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EnerMech gets Curtis Island LNG contracts

By  AOG Staff Wednesday, 22 April 2015 10:42
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EnerMech has been awarded multi-million dollar contracts for the air drying and nitrogen purging of all six gas storage tanks at Queensland's Curtis Island LNG developments in Australia. 

Three LNG process plants are currently under construction, with Train 1 commissioning phases now complete at one of the plants and well underway at the other two. 

The three plants, located off the coast of Gladstone on Curtis Island, are part of US$54.3 billion (AUD$ 70 billion) upstream and downstream facilities projects which will provide 8% of the world's global LNG production and annually produce 24.5 million tonnes of LNG converted from coal seam gas. 

EnerMech has been engaged by Bechtel to provide pre-engineering, supervision, labor and equipment for the air drying and nitrogen purging of the LNG storage tanks on the three projects, namely Queensland Curtis LNG, Australia Pacific LNG and GLNG. 

Tank capacities range between 140,000cu m and 160,000cu m of LNG, stored at -161°C, and is roughly the equivalent volume of 56 Olympic-size swimming pools per tank. 

In addition to the air drying and nitrogen purging, EnerMech has now been engaged by Bechtel to undertake pre-commissioning work across the three Curtis Island projects, with services including lube oil flushing, chemical cleaning, nitrogen purging and pressure testing, high pressure water jetting, painting and blasting, rope access, valve testing and repair, and blowing and drying.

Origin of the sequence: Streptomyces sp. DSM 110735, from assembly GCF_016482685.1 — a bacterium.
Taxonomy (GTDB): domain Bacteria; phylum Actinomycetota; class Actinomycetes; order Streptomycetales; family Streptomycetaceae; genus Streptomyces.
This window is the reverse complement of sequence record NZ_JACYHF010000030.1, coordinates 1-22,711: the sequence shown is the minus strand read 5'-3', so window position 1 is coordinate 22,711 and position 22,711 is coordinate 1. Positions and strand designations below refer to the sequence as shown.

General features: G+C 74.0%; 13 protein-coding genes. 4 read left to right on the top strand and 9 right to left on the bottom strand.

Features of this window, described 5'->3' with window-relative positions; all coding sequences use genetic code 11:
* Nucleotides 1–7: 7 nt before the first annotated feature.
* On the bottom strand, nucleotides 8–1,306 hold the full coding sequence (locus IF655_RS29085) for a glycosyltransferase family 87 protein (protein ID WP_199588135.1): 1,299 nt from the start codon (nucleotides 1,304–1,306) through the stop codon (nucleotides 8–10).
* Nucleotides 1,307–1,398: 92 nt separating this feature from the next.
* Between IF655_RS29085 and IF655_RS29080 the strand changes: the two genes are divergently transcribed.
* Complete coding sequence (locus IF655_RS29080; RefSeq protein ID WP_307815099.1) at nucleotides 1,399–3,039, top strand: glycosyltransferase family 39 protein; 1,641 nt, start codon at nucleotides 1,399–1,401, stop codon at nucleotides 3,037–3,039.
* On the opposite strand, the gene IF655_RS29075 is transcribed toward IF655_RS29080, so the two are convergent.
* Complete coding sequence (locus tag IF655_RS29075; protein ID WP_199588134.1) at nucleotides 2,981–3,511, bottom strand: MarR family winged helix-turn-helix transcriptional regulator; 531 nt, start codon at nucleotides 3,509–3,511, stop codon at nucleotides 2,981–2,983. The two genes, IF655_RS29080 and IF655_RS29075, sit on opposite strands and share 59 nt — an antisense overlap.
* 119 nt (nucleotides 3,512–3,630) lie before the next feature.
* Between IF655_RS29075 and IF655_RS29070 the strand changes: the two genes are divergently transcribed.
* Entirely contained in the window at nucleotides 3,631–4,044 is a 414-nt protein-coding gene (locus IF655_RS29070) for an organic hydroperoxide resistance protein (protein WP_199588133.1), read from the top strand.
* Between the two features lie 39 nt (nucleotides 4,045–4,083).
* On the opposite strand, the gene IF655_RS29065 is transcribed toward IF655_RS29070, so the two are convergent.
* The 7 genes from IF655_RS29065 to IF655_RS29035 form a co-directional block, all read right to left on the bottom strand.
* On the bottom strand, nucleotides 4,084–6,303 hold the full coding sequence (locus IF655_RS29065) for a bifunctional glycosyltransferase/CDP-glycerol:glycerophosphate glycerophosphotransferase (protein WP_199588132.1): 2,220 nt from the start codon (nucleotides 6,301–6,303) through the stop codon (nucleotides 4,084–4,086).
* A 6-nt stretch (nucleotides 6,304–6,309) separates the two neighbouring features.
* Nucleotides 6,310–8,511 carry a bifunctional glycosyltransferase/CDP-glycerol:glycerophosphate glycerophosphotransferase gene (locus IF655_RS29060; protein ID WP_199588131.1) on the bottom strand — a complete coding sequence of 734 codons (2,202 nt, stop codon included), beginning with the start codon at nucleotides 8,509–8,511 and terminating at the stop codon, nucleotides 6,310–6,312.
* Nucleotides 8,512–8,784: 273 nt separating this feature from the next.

"Having local expertise available, together with a modern equipment fleet, was a strong advantage and our technical know-how in piston flow processes to achieve less than 5% oxygen content in the tank post-purging was key to securing the work,” said Niall Conlon, EnerMech Australia's general manager.

EnerMech has Australia's largest fleet of nitrogen equipment, including both liquid and membrane technology, which provides flexibility for all types of nitrogen purging and pressure testing work, regardless of the remoteness of the location. 

Image from EnerMech

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